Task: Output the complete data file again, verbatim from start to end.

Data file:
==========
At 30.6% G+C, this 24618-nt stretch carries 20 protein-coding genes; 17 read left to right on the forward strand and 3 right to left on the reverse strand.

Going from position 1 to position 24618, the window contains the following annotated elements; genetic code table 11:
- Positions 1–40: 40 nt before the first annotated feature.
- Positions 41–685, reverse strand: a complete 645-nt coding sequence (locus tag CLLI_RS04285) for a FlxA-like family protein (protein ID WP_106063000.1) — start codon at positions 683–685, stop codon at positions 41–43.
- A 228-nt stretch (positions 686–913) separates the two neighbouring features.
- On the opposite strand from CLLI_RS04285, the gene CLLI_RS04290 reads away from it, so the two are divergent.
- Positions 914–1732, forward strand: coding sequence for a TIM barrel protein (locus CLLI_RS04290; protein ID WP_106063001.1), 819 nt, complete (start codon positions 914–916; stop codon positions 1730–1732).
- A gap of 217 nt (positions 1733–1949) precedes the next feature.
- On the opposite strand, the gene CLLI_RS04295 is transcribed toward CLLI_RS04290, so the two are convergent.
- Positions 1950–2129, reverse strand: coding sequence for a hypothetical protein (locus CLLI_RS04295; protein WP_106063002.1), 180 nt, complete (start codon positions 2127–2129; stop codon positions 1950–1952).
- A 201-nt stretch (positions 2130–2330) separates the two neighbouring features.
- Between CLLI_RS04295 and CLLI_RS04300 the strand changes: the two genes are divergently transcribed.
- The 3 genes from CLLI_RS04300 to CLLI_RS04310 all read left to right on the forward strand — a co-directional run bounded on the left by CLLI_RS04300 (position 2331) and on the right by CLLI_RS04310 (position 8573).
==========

At 30.6% G+C, this 24618-nt stretch carries 20 protein-coding genes; 17 read left to right on the forward strand and 3 right to left on the reverse strand.

Going from position 1 to position 24618, the window contains the following annotated elements; genetic code table 11:
- Positions 1–40: 40 nt before the first annotated feature.
- Positions 41–685, reverse strand: a complete 645-nt coding sequence (locus tag CLLI_RS04285) for a FlxA-like family protein (protein ID WP_106063000.1) — start codon at positions 683–685, stop codon at positions 41–43.
- A 228-nt stretch (positions 686–913) separates the two neighbouring features.
- On the opposite strand from CLLI_RS04285, the gene CLLI_RS04290 reads away from it, so the two are divergent.
- Positions 914–1732, forward strand: coding sequence for a TIM barrel protein (locus CLLI_RS04290; protein ID WP_106063001.1), 819 nt, complete (start codon positions 914–916; stop codon positions 1730–1732).
- A gap of 217 nt (positions 1733–1949) precedes the next feature.
- On the opposite strand, the gene CLLI_RS04295 is transcribed toward CLLI_RS04290, so the two are convergent.
- Positions 1950–2129, reverse strand: coding sequence for a hypothetical protein (locus CLLI_RS04295; protein WP_106063002.1), 180 nt, complete (start codon positions 2127–2129; stop codon positions 1950–1952).
- A 201-nt stretch (positions 2130–2330) separates the two neighbouring features.
- Between CLLI_RS04295 and CLLI_RS04300 the strand changes: the two genes are divergently transcribed.
- The 3 genes from CLLI_RS04300 to CLLI_RS04310 all read left to right on the forward strand — a co-directional run bounded on the left by CLLI_RS04300 (position 2331) and on the right by CLLI_RS04310 (position 8573).